Ok, here are my predictions for next month’s election (now just days away): The U.S. Senate will be controlled by the……..

No, wait, we don’t do that here. We don’t have a dog in that hunt at all.

But we can make at least three safe predictions about the elections: 

  1. Alaska will draw a lot of attention, partly because Republican Dan Sullivan and the incumbent, Democrat Mark Begich, are in a tight race that could decide U.S. Senate control, and because Alaska is the only state experimenting with online voting. More on that in a separate post
  2. There will be glitches, many glitches. We can even predict the kinds of glitches. Why? Because during the primary election season this year, frequent and regular hindrances with elections turned up in counties and cities across the country. It won’t be any different on Nov 4.
  3. We can predict that when there are problems on Election Day, including long lines to vote, people will gripe about it on social media. And local and national media will hear about it quickly as a result.

Let’s first go through the primary snags you’re likely to see. 

The dog-ate-my-ballot glitches

It doesn’t matter which form voting takes – mail-in, electronic, optical scanner, ballots just seem to sometimes, well, disappear.  Here are just three examples: 

  • In San Francisco, just this month, U.S. Postal Service machines mangled between 8,000 and 10,000 mail-in ballots being sent to voters. Fortunately there is time to recover and send out new ones before Nov. 4
  • In Harris County, Texas, also this month, hundreds of early mail-in ballots were held temporarily at the local post office for insufficient postage, which totaled just $57.00. Many of the envelopes were just 1 cent short
  • Officials  in Green County, Wisconsin, in August told the state that following a state senate primary race that had two candidates just seven votes apart, a canvass found that 110 ballots went missing. After interviewing poll workers, the county clerk said it could not be determined where the ballots were so the requested recount proceeded without them.

Vote counting conniptions

Disruptions, delays, and equipment breakdowns in vote counting were particularly common this year and the frustrating thing about these reports is that the news media rarely asked the follow-up questions of elections officials about what exactly was the “computer glitch” or “software error” that caused the problem. More specificity would help—not that [a] the official would know the answer or [b] even of they did that they would be willing to disclose. But suffice it to say these problems in vote counting are widespread—I’ll offer just four examples:

  • In Lee County, Florida, 7,000 voters simply dematerialized. When election officials checked votes cast against turnout figures, turnout was 7,000 voters higher than it should have been. Officials blamed it on an unspecified computer error and said all races were affected proportionally so no race results were altered. We can hope.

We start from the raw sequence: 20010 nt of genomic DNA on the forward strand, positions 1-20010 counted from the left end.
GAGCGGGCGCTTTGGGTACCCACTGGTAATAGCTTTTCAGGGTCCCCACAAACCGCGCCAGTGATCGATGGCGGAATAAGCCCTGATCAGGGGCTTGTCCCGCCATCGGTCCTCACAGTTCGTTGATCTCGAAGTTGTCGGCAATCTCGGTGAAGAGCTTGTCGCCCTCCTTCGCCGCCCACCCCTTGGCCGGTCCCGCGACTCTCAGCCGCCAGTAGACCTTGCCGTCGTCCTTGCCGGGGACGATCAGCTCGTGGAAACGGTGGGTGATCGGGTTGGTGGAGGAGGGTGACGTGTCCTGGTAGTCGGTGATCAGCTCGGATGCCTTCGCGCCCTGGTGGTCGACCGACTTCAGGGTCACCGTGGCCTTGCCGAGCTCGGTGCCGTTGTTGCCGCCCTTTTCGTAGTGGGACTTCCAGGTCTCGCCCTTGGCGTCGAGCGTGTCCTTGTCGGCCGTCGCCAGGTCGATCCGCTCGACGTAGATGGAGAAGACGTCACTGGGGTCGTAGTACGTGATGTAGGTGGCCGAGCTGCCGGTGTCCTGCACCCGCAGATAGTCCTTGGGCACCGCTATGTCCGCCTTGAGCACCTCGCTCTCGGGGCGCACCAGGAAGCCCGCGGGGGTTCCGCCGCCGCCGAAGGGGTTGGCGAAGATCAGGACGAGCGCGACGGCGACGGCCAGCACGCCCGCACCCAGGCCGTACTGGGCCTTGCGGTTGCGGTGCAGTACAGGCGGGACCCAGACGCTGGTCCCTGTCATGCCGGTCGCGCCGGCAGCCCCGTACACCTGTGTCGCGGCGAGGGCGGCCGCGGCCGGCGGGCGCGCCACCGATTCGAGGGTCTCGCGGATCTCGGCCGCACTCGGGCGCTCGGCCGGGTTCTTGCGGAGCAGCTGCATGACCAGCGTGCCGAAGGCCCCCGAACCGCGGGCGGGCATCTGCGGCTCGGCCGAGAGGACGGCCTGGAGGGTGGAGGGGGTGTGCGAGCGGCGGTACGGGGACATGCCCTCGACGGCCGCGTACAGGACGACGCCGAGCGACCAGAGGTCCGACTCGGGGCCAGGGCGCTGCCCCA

• In Hawaii’s August primary, 800 votes were lost from Maui, and several statewide and local races were within that 800 vote margin. The audit of the vote discovered the loss; a data card from Maui had failed to transmit its votes to the central counting facility. 
  • In North Carolina’s May primary, the state’s new vote tabulation system failed on election night, showing abnormally high percentages of precincts reporting results just minutes after the polls closed. A spokesman said the errors were caused by programming issues.
  • In Conchise County, Arizona, elections officials are conducting a “forensic” investigation of how the August primary vote count there increased between the time it left the county and the time it arrived at the state elections office via modem and thumb drive. 

On November 4th the world will be watching, and not just for the election results. We need to get our elections house in order. That’s why we do what we do at the TrustTheVote Project – building an open-source complete election technology platform for states and localities to adopt and adapt to their own local requirements and regulations (without spending precious millions of dollars to do it) so that one day these predictable elections related glitches will be few and far between.  While we cannot ever claim that the technology we’re producing for public benefit will eliminate all of the problems we witness in elections administration and voting, we can confidently predict that our open source elections technology framework can and will increase verification, accuracy, security and transparency in the processes of casting and counting ballots.

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